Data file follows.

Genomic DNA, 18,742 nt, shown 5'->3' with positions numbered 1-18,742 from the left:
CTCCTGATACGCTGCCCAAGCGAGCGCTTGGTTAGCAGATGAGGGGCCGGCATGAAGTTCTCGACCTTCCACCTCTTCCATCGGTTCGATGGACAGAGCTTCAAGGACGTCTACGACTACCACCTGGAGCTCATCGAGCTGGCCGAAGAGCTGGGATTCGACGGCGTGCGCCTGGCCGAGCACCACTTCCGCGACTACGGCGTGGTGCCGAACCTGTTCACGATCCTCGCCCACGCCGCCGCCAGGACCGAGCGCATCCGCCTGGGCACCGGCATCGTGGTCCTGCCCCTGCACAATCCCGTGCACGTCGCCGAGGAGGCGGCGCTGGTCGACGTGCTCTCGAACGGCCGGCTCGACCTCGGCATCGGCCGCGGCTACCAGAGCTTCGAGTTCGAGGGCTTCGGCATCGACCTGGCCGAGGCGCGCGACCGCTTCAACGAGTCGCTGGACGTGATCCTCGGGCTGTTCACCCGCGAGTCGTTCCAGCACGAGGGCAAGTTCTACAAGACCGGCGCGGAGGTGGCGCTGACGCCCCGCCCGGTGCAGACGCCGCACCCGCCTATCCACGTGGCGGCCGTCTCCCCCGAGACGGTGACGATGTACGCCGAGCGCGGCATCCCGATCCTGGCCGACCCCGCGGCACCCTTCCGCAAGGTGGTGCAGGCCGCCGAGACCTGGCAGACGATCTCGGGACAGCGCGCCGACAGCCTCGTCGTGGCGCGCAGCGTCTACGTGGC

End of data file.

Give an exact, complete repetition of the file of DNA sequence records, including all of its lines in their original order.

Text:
Genomic DNA, 18,742 nt, shown 5'->3' with positions numbered 1-18,742 from the left:
CTCCTGATACGCTGCCCAAGCGAGCGCTTGGTTAGCAGATGAGGGGCCGGCATGAAGTTCTCGACCTTCCACCTCTTCCATCGGTTCGATGGACAGAGCTTCAAGGACGTCTACGACTACCACCTGGAGCTCATCGAGCTGGCCGAAGAGCTGGGATTCGACGGCGTGCGCCTGGCCGAGCACCACTTCCGCGACTACGGCGTGGTGCCGAACCTGTTCACGATCCTCGCCCACGCCGCCGCCAGGACCGAGCGCATCCGCCTGGGCACCGGCATCGTGGTCCTGCCCCTGCACAATCCCGTGCACGTCGCCGAGGAGGCGGCGCTGGTCGACGTGCTCTCGAACGGCCGGCTCGACCTCGGCATCGGCCGCGGCTACCAGAGCTTCGAGTTCGAGGGCTTCGGCATCGACCTGGCCGAGGCGCGCGACCGCTTCAACGAGTCGCTGGACGTGATCCTCGGGCTGTTCACCCGCGAGTCGTTCCAGCACGAGGGCAAGTTCTACAAGACCGGCGCGGAGGTGGCGCTGACGCCCCGCCCGGTGCAGACGCCGCACCCGCCTATCCACGTGGCGGCCGTCTCCCCCGAGACGGTGACGATGTACGCCGAGCGCGGCATCCCGATCCTGGCCGACCCCGCGGCACCCTTCCGCAAGGTGGTGCAGGCCGCCGAGACCTGGCAGACGATCTCGGGACAGCGCGCCGACAGCCTCGTCGTGGCGCGCAGCGTCTACGTGGC